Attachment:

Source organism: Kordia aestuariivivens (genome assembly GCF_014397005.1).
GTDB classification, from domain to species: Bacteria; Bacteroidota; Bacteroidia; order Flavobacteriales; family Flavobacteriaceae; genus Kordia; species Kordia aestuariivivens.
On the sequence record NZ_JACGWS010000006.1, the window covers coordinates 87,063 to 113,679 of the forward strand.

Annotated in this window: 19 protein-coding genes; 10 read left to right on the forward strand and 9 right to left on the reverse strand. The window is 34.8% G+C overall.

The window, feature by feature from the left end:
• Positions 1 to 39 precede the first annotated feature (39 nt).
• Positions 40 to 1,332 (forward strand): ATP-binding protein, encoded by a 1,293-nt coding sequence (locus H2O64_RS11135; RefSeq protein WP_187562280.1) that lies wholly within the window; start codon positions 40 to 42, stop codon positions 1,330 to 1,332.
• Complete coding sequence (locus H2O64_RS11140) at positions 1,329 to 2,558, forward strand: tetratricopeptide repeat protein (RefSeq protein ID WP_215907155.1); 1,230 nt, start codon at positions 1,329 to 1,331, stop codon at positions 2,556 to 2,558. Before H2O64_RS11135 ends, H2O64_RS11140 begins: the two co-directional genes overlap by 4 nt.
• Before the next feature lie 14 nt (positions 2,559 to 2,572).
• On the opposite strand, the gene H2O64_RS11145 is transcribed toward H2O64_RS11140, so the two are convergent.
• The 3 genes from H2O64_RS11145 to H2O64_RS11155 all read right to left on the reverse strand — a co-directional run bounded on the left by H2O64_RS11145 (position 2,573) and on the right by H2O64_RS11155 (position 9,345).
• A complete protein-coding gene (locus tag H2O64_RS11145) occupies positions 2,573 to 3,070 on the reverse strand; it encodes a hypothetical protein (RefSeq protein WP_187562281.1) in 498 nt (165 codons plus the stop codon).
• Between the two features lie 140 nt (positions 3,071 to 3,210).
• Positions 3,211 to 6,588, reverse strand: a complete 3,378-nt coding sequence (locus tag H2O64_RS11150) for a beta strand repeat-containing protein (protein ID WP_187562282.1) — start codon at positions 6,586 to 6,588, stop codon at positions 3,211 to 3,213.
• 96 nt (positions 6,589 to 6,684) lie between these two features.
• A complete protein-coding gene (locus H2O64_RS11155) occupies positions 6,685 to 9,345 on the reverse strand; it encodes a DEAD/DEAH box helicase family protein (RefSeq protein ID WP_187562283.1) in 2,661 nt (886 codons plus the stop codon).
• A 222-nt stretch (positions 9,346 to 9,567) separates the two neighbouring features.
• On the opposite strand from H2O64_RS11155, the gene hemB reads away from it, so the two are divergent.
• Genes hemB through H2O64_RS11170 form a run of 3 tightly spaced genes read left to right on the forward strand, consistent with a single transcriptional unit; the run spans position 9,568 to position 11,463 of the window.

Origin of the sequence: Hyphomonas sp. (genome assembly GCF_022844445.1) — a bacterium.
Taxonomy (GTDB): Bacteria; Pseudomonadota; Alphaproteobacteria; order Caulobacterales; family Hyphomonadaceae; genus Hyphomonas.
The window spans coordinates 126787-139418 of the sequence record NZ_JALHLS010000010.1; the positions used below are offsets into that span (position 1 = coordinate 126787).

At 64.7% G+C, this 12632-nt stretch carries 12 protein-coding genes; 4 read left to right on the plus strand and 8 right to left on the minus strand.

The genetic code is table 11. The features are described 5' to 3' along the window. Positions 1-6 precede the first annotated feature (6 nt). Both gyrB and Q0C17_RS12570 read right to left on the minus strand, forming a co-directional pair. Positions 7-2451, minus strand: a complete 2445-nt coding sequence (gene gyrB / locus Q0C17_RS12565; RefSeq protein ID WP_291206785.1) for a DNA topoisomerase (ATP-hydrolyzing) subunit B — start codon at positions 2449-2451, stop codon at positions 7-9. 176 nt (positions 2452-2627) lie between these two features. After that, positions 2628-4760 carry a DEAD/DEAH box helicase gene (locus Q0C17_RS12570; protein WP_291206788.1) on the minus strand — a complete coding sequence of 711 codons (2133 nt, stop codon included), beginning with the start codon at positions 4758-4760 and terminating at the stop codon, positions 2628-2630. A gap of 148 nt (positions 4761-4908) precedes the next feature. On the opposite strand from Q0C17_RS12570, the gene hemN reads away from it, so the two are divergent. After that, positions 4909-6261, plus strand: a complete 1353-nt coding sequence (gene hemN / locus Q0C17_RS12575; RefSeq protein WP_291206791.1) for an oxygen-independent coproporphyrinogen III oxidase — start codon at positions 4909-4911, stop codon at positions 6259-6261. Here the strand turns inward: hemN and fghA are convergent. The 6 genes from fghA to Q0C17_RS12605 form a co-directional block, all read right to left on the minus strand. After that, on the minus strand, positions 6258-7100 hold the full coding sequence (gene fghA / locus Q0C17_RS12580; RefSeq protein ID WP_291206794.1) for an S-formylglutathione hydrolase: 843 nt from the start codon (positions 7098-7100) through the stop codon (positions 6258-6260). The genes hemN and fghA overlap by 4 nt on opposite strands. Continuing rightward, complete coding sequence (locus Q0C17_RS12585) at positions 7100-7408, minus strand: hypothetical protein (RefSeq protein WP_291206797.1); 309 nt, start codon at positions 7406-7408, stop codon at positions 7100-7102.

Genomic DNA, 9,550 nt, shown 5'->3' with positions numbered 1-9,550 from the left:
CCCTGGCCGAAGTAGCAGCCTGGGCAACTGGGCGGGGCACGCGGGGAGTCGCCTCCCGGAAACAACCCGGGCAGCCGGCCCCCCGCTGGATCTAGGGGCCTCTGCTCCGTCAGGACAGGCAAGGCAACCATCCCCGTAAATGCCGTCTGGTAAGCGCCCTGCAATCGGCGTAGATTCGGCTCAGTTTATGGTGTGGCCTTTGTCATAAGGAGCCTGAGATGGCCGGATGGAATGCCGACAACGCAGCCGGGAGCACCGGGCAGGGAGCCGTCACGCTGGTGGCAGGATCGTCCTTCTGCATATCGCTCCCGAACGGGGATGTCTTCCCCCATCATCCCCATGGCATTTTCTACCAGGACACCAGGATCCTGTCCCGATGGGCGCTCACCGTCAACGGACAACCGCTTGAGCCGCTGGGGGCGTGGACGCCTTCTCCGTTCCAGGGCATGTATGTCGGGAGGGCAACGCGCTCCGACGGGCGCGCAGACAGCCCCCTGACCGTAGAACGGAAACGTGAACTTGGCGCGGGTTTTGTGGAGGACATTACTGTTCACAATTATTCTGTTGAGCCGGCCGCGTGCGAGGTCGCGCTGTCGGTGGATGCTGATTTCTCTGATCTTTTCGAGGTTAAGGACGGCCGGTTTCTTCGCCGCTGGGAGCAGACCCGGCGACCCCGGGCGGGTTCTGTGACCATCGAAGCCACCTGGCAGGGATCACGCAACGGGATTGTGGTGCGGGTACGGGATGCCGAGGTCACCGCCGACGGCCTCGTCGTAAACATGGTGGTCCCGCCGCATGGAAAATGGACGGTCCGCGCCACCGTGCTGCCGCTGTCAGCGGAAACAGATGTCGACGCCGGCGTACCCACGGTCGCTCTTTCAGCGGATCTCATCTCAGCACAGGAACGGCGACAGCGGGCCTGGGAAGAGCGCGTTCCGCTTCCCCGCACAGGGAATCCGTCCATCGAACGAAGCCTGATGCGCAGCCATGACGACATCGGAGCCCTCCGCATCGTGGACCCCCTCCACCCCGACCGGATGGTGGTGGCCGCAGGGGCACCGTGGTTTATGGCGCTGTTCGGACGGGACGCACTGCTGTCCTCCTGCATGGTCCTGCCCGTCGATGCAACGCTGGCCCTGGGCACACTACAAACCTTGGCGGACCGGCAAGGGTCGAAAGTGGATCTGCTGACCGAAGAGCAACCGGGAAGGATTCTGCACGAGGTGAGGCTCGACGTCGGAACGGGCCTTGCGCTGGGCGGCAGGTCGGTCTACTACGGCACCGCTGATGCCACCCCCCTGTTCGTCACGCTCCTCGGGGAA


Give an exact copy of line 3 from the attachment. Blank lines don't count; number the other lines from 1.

On the sequence record NZ_JACGWS010000006.1, the window covers coordinates 87,063 to 113,679 of the forward strand.